Unethical credit card practices may be coming to an end

The end of unethical practices?

Practices that deliberately push vulnerable customers into credit card debt will be coming to an end, claim The Australian Bankers’ Association (ABA). The news comes after efforts by banks to revamp code in the face of scandals.

Under a new and improved code, which is in the process of being reviewed by the Australian Securities and Investments Commission (ASIC), it means banks will be unable to send customers unsolicited offers to increase their spending limit.

Furthermore, customers will now be able to cancel credit cards online, as well as paying interest-only on their outstanding balance instead of the full amount of any single purchase.

ABA’s Stance

The ABA says the restructured code will ensure “a more prominent commitment to ethical behaviour” and ABA Chief Exec Anna Bligh has said “It has been completely rewritten to better meet community expectations and service the needs of customers”.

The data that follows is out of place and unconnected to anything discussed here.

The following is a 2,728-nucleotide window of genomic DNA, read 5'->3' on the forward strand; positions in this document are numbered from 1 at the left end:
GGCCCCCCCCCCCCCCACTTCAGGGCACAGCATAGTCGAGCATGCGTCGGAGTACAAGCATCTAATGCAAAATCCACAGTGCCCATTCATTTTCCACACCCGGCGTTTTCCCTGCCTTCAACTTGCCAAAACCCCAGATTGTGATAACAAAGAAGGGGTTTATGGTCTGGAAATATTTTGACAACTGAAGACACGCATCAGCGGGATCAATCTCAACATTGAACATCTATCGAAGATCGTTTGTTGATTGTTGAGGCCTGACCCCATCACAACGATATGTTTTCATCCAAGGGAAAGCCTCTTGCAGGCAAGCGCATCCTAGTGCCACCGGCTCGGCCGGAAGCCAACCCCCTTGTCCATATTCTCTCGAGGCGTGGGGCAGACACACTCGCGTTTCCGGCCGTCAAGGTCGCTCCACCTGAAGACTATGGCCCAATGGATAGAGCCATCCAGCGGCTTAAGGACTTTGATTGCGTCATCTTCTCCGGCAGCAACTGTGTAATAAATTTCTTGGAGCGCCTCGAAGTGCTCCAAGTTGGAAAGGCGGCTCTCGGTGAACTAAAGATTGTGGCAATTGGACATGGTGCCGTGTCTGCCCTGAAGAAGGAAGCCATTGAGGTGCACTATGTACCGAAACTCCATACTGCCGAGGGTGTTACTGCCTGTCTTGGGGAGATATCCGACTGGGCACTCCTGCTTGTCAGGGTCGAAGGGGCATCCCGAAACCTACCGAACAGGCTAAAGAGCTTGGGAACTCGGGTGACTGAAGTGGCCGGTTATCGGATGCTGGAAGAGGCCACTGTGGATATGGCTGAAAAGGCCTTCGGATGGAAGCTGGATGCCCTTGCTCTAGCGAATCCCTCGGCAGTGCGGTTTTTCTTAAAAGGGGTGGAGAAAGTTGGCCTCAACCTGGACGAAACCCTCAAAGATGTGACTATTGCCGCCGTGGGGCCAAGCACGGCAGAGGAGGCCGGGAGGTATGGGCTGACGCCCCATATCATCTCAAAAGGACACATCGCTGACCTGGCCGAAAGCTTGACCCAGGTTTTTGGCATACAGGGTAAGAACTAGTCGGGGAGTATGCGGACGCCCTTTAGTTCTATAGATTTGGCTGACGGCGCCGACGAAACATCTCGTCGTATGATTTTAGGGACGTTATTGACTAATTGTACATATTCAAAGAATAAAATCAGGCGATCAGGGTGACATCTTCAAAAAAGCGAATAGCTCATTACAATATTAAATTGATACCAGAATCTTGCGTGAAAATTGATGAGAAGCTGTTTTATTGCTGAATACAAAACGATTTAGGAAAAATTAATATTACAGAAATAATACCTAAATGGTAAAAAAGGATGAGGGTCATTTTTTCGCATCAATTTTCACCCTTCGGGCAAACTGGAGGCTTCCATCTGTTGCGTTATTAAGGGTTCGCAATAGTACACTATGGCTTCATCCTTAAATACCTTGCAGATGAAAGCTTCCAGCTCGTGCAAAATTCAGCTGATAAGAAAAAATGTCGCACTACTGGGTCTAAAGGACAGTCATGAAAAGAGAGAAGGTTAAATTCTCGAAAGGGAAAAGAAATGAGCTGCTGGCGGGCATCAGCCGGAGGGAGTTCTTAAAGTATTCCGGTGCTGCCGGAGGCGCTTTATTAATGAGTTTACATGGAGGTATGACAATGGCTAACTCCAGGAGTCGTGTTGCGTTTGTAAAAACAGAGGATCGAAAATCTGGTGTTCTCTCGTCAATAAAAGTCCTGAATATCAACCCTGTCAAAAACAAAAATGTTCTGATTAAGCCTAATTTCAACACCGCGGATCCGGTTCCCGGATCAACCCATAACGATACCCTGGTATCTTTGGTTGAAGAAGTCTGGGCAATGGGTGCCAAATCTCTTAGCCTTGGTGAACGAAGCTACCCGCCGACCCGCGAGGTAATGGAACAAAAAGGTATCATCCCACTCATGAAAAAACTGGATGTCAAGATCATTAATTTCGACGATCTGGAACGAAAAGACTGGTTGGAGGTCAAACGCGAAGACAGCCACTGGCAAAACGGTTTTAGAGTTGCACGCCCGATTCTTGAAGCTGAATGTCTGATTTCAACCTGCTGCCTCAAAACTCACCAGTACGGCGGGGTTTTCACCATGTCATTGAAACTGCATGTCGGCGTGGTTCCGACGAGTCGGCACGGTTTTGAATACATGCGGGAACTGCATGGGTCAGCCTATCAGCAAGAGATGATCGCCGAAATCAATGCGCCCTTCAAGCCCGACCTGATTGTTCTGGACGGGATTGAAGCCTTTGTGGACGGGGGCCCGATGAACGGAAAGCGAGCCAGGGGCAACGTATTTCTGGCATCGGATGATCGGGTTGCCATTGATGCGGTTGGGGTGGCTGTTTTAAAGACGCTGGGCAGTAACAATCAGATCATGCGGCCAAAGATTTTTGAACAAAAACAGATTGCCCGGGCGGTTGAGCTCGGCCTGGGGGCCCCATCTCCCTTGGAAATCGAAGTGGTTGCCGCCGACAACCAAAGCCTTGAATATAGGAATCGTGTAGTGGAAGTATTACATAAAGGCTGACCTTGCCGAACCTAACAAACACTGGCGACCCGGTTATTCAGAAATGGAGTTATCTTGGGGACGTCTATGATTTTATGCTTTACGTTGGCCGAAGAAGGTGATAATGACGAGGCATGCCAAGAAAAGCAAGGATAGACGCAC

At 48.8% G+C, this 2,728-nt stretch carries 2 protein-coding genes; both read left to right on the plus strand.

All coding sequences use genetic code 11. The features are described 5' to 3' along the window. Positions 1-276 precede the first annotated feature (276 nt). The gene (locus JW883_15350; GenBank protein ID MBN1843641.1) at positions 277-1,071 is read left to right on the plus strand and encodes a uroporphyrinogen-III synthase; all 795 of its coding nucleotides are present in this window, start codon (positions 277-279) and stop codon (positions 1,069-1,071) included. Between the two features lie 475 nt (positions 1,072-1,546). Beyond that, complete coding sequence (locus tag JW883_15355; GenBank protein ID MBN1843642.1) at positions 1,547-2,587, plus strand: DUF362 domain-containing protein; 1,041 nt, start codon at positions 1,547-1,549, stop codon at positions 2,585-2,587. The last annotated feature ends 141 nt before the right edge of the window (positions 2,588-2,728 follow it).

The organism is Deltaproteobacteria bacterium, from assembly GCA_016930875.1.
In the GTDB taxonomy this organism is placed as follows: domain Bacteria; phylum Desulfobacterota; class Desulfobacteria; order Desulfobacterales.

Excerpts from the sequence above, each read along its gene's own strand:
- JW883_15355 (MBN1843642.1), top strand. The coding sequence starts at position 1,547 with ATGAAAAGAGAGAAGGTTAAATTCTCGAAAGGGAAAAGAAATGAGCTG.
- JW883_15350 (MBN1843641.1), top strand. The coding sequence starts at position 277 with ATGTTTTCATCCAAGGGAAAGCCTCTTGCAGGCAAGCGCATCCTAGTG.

The hope is that the new set of rules and behaviours will help regain the trust of many Australians in the banking sector, as research commissioned by the ABA in August found that only 31 percent of Australians trust the banking industry, whilst 53% of Australians trust their individual lender.

Provisions in the code will be legally binding

The 24 members of the ABA, which includes the Big Four, regional banks, community banks and foreign banks – will be expected to sign and adhere to the code once it is approved by ASIC.

Provisions in the code will be legally binding as part of contracts with customers and the implementation will be monitored by the independent Banking Code of Compliance Committee.

Ms Bligh also said that “the fact members accepted 96 out of the 99 recommendations, goes to show that banks are serious about change and are committed to the greatest reform in more than 20 years.”

A main motivation behind the move to ban unsolicited credit card increase offers and to allow easier credit card cancellation is designed to counter concerns about rising household debt fueled by easy access to bank credit.


In terms of a time frame, the revised code of practice is expected to be implemented within the next twelve months as the banking industry manages fallout from the royal commission.

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